Friday, September 13, 2013

Does Facebook Make Long Distance Relationships Harder?

Here was a thought I had a while ago. Modern tools and social media has made it easier to interact with friends and acquaintances over long distances, but has this made relationships better or worse? I think it’s more the latter, at least for some cases. If it’s used properly, then it can improve them.
With social media, there’s an idea that it’s “easy” to talk to someone whenever. There’s also that idea that you should be able to expect a reply to a message within a day or few hours. I guess when people check their accounts 5-20 times a day, it sounds reasonable. However, people also feel like the responses should be faster, because we can see when they are “online”. It’s not always true, but there’s that idea there.
I remember when I first got facebook many years ago, I was excited to be able to talk with old acquaintances. However, that excitement would get me too carried away as every time I saw certain people online, I would initiate a chat session and get mad if the responses took too long. The problem is that when you “chat” with someone every day, you run out of things to talk about. Then it’s just an annoyance rather than a pleasant experience.
Now, I’ve limited my facebook usage and chat sessions. I may have a long chat session once in a while, but once in a while is okay. In that case, it’s like catching up. A year or two ago, I began to place a stronger limit in which I was only on for 20 minutes a day. That worked for a while, until I realized that I used facebook as a means to obtaining quick answers that could use some detail. However, I would admit that I felt better. When I was on all the time, I felt lonely and depressed.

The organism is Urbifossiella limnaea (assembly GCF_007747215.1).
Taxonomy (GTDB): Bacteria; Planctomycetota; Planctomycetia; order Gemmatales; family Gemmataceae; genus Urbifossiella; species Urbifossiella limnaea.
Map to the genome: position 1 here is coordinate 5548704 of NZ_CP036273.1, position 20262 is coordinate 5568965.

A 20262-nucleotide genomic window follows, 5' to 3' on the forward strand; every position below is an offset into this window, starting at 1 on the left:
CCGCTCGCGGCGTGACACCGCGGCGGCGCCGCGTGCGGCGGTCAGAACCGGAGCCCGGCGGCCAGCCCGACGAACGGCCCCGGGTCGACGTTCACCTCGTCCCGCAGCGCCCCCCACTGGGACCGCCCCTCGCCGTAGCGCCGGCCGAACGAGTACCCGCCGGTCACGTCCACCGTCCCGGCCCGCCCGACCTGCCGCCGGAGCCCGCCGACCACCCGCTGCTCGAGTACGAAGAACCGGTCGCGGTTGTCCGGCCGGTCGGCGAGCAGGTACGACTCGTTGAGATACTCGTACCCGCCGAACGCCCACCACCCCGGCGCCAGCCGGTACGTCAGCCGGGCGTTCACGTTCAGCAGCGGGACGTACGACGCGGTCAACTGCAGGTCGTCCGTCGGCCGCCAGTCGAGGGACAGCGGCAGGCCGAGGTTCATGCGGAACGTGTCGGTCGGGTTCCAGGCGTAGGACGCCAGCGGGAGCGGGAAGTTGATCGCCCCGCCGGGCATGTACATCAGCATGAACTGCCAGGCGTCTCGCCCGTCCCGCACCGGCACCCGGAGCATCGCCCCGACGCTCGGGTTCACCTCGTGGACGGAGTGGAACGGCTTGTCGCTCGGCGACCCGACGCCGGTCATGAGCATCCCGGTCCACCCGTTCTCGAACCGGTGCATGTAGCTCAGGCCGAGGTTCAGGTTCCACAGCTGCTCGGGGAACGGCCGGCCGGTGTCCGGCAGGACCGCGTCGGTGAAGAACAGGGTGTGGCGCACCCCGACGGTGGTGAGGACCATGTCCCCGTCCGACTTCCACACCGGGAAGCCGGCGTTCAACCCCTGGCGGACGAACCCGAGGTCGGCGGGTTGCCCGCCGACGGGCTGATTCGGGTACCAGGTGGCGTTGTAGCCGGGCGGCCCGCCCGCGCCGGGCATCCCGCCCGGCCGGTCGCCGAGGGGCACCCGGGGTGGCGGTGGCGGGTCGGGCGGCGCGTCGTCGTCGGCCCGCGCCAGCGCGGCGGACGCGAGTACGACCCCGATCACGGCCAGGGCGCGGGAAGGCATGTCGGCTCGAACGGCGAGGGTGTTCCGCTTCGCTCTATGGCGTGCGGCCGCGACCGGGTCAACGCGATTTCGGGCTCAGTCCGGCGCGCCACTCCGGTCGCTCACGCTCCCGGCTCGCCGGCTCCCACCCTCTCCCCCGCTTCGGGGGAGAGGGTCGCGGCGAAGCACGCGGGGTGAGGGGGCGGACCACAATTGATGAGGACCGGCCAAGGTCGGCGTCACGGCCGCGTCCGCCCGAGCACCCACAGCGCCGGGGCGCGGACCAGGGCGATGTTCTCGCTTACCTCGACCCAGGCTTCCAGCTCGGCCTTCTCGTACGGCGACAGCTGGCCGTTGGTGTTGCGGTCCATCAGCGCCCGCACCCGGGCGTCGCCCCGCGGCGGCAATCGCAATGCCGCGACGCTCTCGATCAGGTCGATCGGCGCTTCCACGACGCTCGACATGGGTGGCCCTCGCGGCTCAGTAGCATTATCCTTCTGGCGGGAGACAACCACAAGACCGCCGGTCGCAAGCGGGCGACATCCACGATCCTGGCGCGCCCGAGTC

So how does this affect long distance relationships? I’ve read various things online and listened to different people and their experiences. Basing off those, and what I have said above, I think the problem is space. When a relationship starts, we naturally want to talk with that significant other a lot and get to know them. However, there needs to be room to breathe and time to digest the information. We require space to partake in the other aspects of our lives.
I’ve mentioned before that long distance relationships appeared to have been more successful when we did not have instant communication. When it was based of letters and occasional conversation, the love blossomed. Perhaps the reason was the time delay and it was accepted. This granted time and space for us to fulfill our obligations and also to pull material from. We could linger on our experiences and longings.
Of course, maybe there’s just something about receiving a letter. I still get excited when I find one. A good letter can take away the annoyance of a whole box full of junk mail and bills. So maybe it’s just personal. But when I talk to others, I find a common consensus that receiving letters are enjoyable. So I think there is something in there. Whether it’s what I have concluded is another question.

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